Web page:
The best age for the examination of MIH has been given as 8 years when the permanent first molars and permanent incisors have all erupted (15). However, the current study used 8–11 year-olds, like in other previous studies (8. 9) had done, and only included opacities 2 mm or greater for the diagnosis of MIH (16).
Prevalence of MIH
The prevalence of MIH in the current study was 20.1%, which was higher than the global average prevalence of 16% (9), but comparable to results reported of 19.3% from Finland (17), 21,8% from Spain (18), and 20.0% from Thailand (19). Alternatively, when the current results were related to those reported from other African countries, they were higher than the 17.7% from Nigeria (9), 13.7% from Kenya (10), and the 2.9% from Libya (8). Globally, the researches that has reported the least prevalence of MIH were from Hong Kong (8) and Libya (20) of less than 3%, and the highest were from Brazil (11) and Denmark (23).
Association of MIH with Age and gender
The current study has shown no significant statistical difference with the occurrence of MIH in relation to age (p = 0.231), which is consistent with results reported by Yodeled et al. (9), and Ghanim et al., (21), but not for results by Koch et al. (22), and Da costa-Silva et al. (23) that showed significant increase with age. In terms of gender, the current study showed boys had slightly higher MIH prevalence than girls, although this was not statistically significant (p = 0.675), just as some studies have indicated before (24, 29) and contrary to results from other studies where the prevalence were high for girls (10, 20, 24,) and for boys (8, 25).
Number and distribution of MIH-affected teeth
The mean number of MIH-affected teeth in a child in the current study was 3.3, consistent with that reported for Denmark of 3.6 (11), Brazil with 3.3 (26) and Nigeria with 3.5 (27), but lesser than that reported in China of 2.6 (20) and Italy of 2.0 (28), and contrasted those recorded in Bosnia and Herzegovina of 5.59 (24), Germany with 4.8 (25) and India with 4.31 (29). The variations in the mean number of affected teeth could suggest that regardless of the MIH prevalence in the population, the mean number of teeth affected appear to be almost similar, a denotation of a common characteristic of the defect. The majority of the children in the current study had one and two molars affected rather than three or four molars, the same finding was reported in a study in Finland (17) and in Ankara, Turkey (30). In contrast other studies have reported most of children have four molars affected (7, 11).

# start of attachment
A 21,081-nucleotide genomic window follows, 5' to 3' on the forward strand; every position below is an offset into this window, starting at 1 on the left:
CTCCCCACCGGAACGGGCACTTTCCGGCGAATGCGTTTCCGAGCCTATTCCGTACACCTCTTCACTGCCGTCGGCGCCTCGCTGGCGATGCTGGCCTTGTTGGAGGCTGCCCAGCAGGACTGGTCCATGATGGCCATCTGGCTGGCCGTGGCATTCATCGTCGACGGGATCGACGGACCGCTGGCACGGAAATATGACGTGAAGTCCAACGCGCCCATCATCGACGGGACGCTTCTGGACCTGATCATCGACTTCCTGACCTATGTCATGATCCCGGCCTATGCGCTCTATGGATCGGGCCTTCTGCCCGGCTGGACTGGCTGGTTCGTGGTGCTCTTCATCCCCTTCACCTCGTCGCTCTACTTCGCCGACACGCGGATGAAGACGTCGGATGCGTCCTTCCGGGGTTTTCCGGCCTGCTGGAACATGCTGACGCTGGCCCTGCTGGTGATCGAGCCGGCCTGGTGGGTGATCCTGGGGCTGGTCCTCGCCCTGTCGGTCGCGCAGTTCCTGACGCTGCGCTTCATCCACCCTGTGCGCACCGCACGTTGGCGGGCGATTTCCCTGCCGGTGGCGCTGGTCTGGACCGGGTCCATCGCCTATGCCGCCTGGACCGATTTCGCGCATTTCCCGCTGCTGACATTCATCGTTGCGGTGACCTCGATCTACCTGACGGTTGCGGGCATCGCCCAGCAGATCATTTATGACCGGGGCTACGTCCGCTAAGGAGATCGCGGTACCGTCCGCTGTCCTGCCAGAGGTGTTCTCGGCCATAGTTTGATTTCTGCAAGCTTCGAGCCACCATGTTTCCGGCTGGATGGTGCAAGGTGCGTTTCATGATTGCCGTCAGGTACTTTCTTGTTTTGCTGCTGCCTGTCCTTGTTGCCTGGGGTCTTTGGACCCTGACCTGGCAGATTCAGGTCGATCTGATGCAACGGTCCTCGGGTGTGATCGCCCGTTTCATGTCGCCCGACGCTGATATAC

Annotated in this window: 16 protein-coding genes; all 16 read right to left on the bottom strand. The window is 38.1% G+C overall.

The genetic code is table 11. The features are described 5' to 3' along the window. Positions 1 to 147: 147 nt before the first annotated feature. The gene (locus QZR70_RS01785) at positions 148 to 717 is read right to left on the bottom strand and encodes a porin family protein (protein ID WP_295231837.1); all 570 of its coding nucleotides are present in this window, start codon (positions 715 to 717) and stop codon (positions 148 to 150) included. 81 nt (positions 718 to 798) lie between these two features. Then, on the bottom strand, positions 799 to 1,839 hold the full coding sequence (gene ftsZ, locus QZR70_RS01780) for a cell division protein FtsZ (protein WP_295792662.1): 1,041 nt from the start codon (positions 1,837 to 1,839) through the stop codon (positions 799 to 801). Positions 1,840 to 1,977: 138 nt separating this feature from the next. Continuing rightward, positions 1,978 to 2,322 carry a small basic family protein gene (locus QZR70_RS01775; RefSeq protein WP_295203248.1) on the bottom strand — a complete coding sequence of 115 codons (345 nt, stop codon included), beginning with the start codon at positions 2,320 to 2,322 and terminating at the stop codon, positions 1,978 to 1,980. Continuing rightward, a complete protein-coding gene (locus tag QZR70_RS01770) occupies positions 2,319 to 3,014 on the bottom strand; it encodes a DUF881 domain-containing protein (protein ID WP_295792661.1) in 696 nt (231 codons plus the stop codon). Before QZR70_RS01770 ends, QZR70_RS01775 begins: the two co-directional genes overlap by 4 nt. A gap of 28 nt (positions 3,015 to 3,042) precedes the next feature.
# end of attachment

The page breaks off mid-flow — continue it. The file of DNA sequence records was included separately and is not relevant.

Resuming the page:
The risk of incisor involvement in the current study appeared to increase significantly with the number of molars affected, a situation similar to the findings in a studies conducted by Wogelius et. al. (11) and Da costa-Silva et. al. (23), but in contrast to the that found that the risk was insignificant (18).
In the current study population, the permanent first molars were more frequently affected than incisors, just as reported in other studies (14, 32), but this result was lower than that obtained in Denmark in 2008, where the affected incisors were more than the molars (11). Further, in the current study, the affected maxillary teeth were more than the mandibular teeth, a situation consistent with the findings by Leppaniemi et al. in 2001 (17) and Temilola et al. in 2015(27). Nonetheless, studies by Cho et al (20) in 2008, Ghanim et al in 2011 (13), found equal distribution of defects in the upper and lower jaws. The current study also showed that the mandibular and maxillary molars were equally affected (P = 0.218), in line with what Weerheijm et al reported in 2001 (33) and Cho et al in 2008 (20), but contrary to the results from Sweden (32), Lithuania (14), Jordan(34) and Gujarat, India (35) that found more mandibular than maxillary molars being affected. Greek (24) and Iraqi (13) studies found more maxillary than mandibular molars were affected.
The maxillary incisors in the current study were more frequently affected, a result that mirrored the findings by Parikh et al in 2012 (13), Ghanim et al in 2011 (29) and Muratbegovic et al in 2007) (35), but contrary to th results of a Turkish study by Sönmez et al in 2013 (30), who reported more mandibular than maxillary incisors being affected. The current study also showed the upper central incisors (right: 11.2%, left: 9.0%) were the most frequent affected as was also reported by Lygidais et al in 2008 (24), Zawaideh et al in 2011 (14), Jasulaityte et al in 2008 (34) Allazzam et al in 2014 (31).
Pattern of MIH defect in hypomineralized teeth
The current study found that the most common pattern of MIH defects were demarcated opacities. The white/creamy demarcated opacities were more frequent than yellow/brown opacities, which was in agreement with previous studies by Wogelius et al in 2008 (11) and Mitta et al in 2015 (36), but just the opposite to the findings by Ghanim et al in 2014 (21) which revealed that yellow/brown opacities were the most common form of MIH defects. The prevalence of post-eruptive breakdown in the present study was 28% which was comparable to the 28.2% obtained from Lithuania (14) but higher than thE 8.4% reported in Finland (17) and 2.0% FROM Brazil (7). This variation may be explained by the inclusion of older age group children in the current study, as demarcated opacities may tend to break down over time (11). The most severe MIH defects (PEB, AR and extractions due to MIH) were present on the first permanent molars, unlike the permanent incisors where PEB was rare possibly due to less masticatory forces placed on these teeth (13, 37, 23)